Mars One: A Gigantic Exercise in Self-Promotion

Mars One

Slow news day, much? From out of nowhere Tuesday we learned that teams of aspiring junior astronauts are competing to make a one-way trip to colonise Mars. That’s right. They’re journeying around 140 million miles into space for a visit to the red planet with lift off planned for 2025.

Or not. Depends on how much you are willing to swallow the public relations folderol dished out by the Mars One project creators as they search for network partners to make the trip into a giant reality TV show.

They also need a viable funding model with cash. Lots of it. Preferably somebody else’s.

The idea was first announced in 2012 by Dutch entrepreneur Bas Lansdorp, with the following aim: “Human settlement of Mars is the next giant leap for humankind. Exploring the solar system as a united humanity will bring us all closer together.”

The latest media blitz is about awareness building and is just another step in an endless cycle of teasers designed to keep the interest (such as it is) alive.

This is how the Mars One website explains it:

From the initial 202,586 applicants, only 100 hopefuls have been selected to proceed to the next round of the Mars One Astronaut Selection Process. These candidates are one step closer to becoming the first humans on Mars.

“The large cut in candidates is an important step towards finding out who has the right stuff to go to Mars,” said Bas Lansdorp, Co-founder & CEO of Mars One. “These aspiring martians provide the world with a glimpse into who the modern day explorers will be.”

The Mars 100 Round Three candidates were selected from a pool of 660 candidates after participating in personal online interviews with Norbert Kraft, M.D., Chief Medical Officer. During the interviews the candidates had a chance to show their understanding of the risks involved, team spirit and their motivation to be part of this life changing expedition.

“We were impressed with how many strong candidates participated in the interview round, which made it a very difficult selection” said Dr. Norbert Kraft.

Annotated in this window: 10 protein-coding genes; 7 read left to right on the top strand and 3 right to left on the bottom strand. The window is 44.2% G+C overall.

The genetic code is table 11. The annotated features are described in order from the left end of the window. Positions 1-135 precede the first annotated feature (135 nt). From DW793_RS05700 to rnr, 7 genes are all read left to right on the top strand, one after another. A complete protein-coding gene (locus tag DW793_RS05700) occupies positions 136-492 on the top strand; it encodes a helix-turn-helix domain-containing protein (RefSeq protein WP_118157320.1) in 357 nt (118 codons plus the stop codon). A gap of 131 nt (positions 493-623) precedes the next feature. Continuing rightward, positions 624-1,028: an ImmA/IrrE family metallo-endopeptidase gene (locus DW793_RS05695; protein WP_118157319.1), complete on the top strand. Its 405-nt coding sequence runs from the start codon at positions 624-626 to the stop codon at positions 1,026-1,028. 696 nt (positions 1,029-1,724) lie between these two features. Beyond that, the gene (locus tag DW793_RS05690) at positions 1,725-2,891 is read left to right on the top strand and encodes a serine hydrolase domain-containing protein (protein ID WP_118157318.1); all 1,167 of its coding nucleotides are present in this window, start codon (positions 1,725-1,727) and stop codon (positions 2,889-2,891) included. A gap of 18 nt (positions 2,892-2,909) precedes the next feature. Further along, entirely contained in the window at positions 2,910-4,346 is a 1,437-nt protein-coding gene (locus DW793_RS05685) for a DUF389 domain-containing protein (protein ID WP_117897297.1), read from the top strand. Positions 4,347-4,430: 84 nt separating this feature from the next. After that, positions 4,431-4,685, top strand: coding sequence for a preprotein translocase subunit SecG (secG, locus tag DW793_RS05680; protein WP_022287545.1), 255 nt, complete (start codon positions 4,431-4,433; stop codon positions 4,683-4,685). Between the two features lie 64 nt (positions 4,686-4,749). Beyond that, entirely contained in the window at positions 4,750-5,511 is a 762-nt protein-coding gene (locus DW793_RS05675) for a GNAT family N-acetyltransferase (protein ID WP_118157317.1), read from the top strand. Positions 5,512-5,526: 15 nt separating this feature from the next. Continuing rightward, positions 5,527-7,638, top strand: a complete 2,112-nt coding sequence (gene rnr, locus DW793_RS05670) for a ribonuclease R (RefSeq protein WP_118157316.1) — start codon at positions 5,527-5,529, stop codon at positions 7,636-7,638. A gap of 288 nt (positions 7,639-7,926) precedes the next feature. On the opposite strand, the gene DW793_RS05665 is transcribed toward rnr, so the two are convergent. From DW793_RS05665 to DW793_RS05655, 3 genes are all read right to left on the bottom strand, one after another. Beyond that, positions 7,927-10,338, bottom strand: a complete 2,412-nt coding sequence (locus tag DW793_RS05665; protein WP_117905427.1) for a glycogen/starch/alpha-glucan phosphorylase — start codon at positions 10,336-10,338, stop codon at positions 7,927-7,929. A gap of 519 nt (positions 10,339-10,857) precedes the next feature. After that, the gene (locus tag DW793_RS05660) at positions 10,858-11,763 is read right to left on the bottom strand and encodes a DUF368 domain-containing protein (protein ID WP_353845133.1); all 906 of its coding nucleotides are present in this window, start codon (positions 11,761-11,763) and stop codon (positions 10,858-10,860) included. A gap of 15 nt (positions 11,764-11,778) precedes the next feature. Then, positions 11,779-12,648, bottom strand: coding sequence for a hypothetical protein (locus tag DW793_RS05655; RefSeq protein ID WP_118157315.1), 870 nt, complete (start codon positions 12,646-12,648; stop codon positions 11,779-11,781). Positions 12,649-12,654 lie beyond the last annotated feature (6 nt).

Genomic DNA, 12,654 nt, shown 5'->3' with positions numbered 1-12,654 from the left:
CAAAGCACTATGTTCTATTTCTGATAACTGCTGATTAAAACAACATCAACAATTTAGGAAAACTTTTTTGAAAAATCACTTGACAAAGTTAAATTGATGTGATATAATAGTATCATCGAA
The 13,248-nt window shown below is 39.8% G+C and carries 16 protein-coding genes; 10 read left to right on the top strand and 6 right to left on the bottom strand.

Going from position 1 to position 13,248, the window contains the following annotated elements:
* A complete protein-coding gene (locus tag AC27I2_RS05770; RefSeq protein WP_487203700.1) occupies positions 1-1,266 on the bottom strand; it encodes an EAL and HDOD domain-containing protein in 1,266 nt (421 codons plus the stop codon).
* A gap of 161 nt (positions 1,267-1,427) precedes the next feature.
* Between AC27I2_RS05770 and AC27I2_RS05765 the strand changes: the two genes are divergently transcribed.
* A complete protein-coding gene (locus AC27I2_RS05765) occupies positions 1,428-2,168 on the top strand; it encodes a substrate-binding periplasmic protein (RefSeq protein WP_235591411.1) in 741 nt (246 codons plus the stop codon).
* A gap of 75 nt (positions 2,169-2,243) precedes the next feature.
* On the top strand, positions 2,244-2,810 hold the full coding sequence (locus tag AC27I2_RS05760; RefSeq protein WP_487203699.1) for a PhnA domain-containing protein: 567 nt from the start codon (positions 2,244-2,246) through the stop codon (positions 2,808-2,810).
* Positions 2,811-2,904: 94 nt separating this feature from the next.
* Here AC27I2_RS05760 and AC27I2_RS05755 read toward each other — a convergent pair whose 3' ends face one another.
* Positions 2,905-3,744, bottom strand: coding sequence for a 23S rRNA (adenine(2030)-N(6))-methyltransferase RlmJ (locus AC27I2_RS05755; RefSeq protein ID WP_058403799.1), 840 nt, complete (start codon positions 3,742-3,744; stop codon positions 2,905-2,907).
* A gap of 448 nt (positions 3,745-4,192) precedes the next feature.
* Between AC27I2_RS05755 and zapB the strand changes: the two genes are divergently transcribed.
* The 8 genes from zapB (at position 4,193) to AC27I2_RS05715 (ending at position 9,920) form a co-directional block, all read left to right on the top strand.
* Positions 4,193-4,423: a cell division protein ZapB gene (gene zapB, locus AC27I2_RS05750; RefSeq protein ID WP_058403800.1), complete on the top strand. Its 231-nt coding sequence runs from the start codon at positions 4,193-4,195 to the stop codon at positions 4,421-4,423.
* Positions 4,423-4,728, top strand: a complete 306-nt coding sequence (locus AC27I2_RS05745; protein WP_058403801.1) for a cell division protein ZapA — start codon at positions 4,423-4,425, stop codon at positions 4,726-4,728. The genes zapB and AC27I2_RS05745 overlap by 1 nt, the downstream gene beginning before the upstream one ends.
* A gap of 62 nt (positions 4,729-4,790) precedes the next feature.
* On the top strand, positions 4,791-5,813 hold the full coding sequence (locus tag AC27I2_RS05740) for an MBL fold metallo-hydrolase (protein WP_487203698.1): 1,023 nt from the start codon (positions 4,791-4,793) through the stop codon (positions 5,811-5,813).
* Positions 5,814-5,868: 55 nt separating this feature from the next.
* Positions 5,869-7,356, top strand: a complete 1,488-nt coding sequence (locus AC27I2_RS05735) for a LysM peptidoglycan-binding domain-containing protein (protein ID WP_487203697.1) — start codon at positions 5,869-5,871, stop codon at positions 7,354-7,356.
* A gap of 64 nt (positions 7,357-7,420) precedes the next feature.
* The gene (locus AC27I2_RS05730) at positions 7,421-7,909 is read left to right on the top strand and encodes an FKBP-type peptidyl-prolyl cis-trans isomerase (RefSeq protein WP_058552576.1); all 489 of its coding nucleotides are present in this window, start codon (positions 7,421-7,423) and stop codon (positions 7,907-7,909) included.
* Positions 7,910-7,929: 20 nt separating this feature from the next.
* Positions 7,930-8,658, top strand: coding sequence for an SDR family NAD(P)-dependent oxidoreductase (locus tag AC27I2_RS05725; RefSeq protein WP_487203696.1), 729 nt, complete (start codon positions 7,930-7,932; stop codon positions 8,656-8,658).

On and on it goes. The BBC was so impressed that it breathlessly included a sizable chunk of this non-news in all its major newscasts complete with candidate interviews and YouTube promotional video.

(Local interest was sparked by the fact that four women and a man from the UK are among the final 100 candidates for the Mars One project.)

But I mean, really, this is just a TV show. No hard science will be involved. No details on the tens of billions of pounds needed to make it happen.

There isn’t even a vehicle available to take these brave young pioneers – and I use that phrase most advisedly – into space.

It is nothing but a gigantic exercise in self-promotion and brand building.

So call me a cynic. Query my lack of imagination. But does anyone REALLY trust Mars One is going to leave the launch pad?

I suppose that’s what passes for the spirit of modern adventure. Unless there is a media partner nothing is deemed fit to happen.

Whereas once the genuinely adventurous might sail around the world single-handed and non-assisted like Robin Knox-Johnston in 1969, or row across the Atlantic solo as John Fairfax did in the same year, or even copy Ed Hillary’s climb to the top of Mt Everest in 1953, today’s adventure must be pre-digested and pre-packaged into a reality show.

It’s just a pity television trivialises everything it touches. After all, it is about entertainment and nothing else. Fair enough. Just don’t try and sell a game show as interplanetary space exploration and expect me to believe it.

As for the final five who will be chosen for Mars One, I can think of a few inhabitants of the Palace of Westminster I would dearly love see strapped into a capsule and shot out into deepest space.

Whether or not they make the return trip home doesn’t worry me in the slightest.